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Poetry

Li Po was correct about collecting

books for a writer’s personal pleasure.

Reading copies just don’t last forever.

They are subject to mold, worms; common dust

damages them. Pages turn pale yellow,

fray, become brittle, even turn to dust.

If they are any good—like Homer or James Joyce—

they are reprinted each generation.

 

A writer should not overly admire

another writer, not even great ones

because in the end that’s a distraction.

Best to heave your shoulder to the iron plow

and drive your crooked furrow as you will

without ever thinking of our great Will!


Crack, Crack, Crack

sings sheet ice in winter when the sun shouts

and ice melts slowly with drip, drip, drip

while geese land in flurry on frozen pond.

 

Tweet, Tweet, Tweet

say bright birds when the first buds of Spring bloom

from apple, cherry, and promising plum

on the rolling hills of heavenly breath.

 

Moo, Moo, Moo

say brindled cows in drowsy summer heat

as they eat green grass and dandelion

under blue sky until haloed moonrise.

 

Clop, Clop, Clop,

halt, hooves of horses on rural lane

when Autumn leaves turn ocher, yellow, brown

as sun sets orange over western hills.


At six I had a yellow bike, 
its pedals thick with wooden blocks, 
so that my rubber soles could reach. 
I rode up to the empty school, 
then racing downhill, missed the turn
and pitched into a vacant lot,
tangling legs, spokes, and rocks.

I visit that place now and then, 
see little slope, little danger in 
a crash. There’s no mnemonic scar.
But facts can’t curb the quickening 
of that leap into air....


The stolid turkey in my freezer

has been hibernating a full year,

a left-over from the year before.

 

Melting in my kitchen sink

like some sci-fi experiment,

I expected his wings to furl, fly

into the oven and blush red-brown

like leaves littering the landscape

of a pastoral that was habitual

under my wandering feet in autumn

as I walk unconscious in a world

teaming with wonder sleeping

under the crackling patina of morning frost

which evokes humble Thanksgiving.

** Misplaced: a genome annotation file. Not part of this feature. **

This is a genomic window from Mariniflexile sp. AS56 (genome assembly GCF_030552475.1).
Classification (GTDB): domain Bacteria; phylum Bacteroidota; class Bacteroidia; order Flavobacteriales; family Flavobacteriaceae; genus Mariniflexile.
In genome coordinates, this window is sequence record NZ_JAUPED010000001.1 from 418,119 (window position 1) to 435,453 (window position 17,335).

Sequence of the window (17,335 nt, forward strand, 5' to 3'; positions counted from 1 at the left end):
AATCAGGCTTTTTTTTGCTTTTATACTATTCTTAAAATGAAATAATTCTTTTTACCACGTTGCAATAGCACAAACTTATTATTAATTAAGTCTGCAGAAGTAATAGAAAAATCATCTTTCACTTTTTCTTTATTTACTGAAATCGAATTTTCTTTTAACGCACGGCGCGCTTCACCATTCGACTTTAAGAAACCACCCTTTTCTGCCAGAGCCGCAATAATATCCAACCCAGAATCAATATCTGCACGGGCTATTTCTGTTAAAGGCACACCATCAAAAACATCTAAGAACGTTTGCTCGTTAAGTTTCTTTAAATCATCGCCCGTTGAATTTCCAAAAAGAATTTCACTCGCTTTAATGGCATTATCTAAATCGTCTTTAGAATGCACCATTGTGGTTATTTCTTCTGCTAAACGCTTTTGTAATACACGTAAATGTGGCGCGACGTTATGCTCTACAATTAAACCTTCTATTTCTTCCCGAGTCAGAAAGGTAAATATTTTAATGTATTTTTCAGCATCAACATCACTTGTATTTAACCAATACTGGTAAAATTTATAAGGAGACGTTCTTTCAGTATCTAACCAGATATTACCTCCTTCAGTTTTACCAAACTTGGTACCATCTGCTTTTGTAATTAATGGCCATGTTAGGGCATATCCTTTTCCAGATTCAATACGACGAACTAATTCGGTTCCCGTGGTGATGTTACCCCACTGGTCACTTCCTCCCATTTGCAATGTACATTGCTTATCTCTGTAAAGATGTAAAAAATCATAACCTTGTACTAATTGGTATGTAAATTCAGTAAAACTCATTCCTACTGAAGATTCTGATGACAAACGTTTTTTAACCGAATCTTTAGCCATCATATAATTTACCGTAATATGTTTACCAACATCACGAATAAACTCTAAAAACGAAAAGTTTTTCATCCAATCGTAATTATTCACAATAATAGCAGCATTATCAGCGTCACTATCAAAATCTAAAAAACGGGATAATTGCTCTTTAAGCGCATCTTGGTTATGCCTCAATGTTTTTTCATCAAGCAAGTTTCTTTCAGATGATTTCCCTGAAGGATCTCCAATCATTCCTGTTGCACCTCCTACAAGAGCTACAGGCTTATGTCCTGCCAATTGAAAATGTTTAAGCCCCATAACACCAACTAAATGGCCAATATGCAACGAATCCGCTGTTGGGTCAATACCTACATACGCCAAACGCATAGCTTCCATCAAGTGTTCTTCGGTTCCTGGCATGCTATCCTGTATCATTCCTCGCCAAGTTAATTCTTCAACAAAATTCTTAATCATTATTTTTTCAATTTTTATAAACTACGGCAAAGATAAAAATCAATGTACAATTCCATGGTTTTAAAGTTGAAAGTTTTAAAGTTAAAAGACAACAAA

First snowfall is usually a mere prank,

as it was this morning with a dusting

of snow, roads and skies clear as a whistle.

But during the night coydogs were howling

as if they had cornered over-sized prey—

deer most likely, maybe two miles away

in deep darkness before rain turned to snow.

 

That snow was so exciting for my son

who, at almost four, built his first snowman

last winter with hat, coal eyes, scarf, straw broom.

I don’t know what it is that attracts him

to snow sculpture: I admit doing it

when I, too, was that age decades ago,

frolicking in fluffy, malleable snow!


by Kevin T. McEneaney in Poetry
Fri Sep 14th, 2018

The roosters have taken over the farm.

Pigs have been set loose to eat the produce.

Horses have been confined to the red barn.

All cats, dogs, and caged birds...

by Kevin T. McEneaney in Poetry
Tue Sep 4th, 2018

America, your rouge looks like a whore:

conflict of interests and corruption,

addiction to international war,

insults, for-profit incarceration.

Some say, “Nothing new, we’ve been here before,”

but the algorithm-scale...

by Kevin T. McEneaney in Poetry
Tue Aug 28th, 2018

Is poetry a proper profession?

Or the blind route of absurd digression?

Or is it an awkward transformation

of purely personal indigestion?

 

Is it the art of absolute failure...

by Kevin T. McEneaney in Poetry
Tue Aug 21st, 2018

Granularity populates a vortex overflowing:

seed to vagrant soil, sudden shower;

dune of sand lit by shore lightning;

gravel underfoot in moonlit park;

pin-points of water welling in eyeball;

multitude...

by Kevin T. McEneaney in Poetry
Wed Aug 15th, 2018

The First Congregational Church

is now available for meetings,

weddings, and social events.

 

The Presbyterian Church

with its big bell tower and giant clock

is now a Baptist Church....

by Kevin T. McEneaney in Poetry
Tue Aug 7th, 2018

I’ve heard folks making fun of Homer

and his “rosy-fingered dawn” trope,

but those who say such things

have little appreciation of dawn:

its pristine hope, awesome promise,

that glow...

by Kevin T. McEneaney in Poetry
Wed Aug 1st, 2018

Waves pound the shore with sputtering froth.

Young children terrified of crushing waves

are quite content with sifting malleable sand.

Old men lounge in sunlight like lizards.

Breast-less young girls...

by Kevin T. McEneaney in Poetry
Thu Jul 26th, 2018

Rain patters on roof

all night long without reprieve

in an old story known

to ears of humankind

since huts and houses

dotted the landscape

of furrowed rows

while people...

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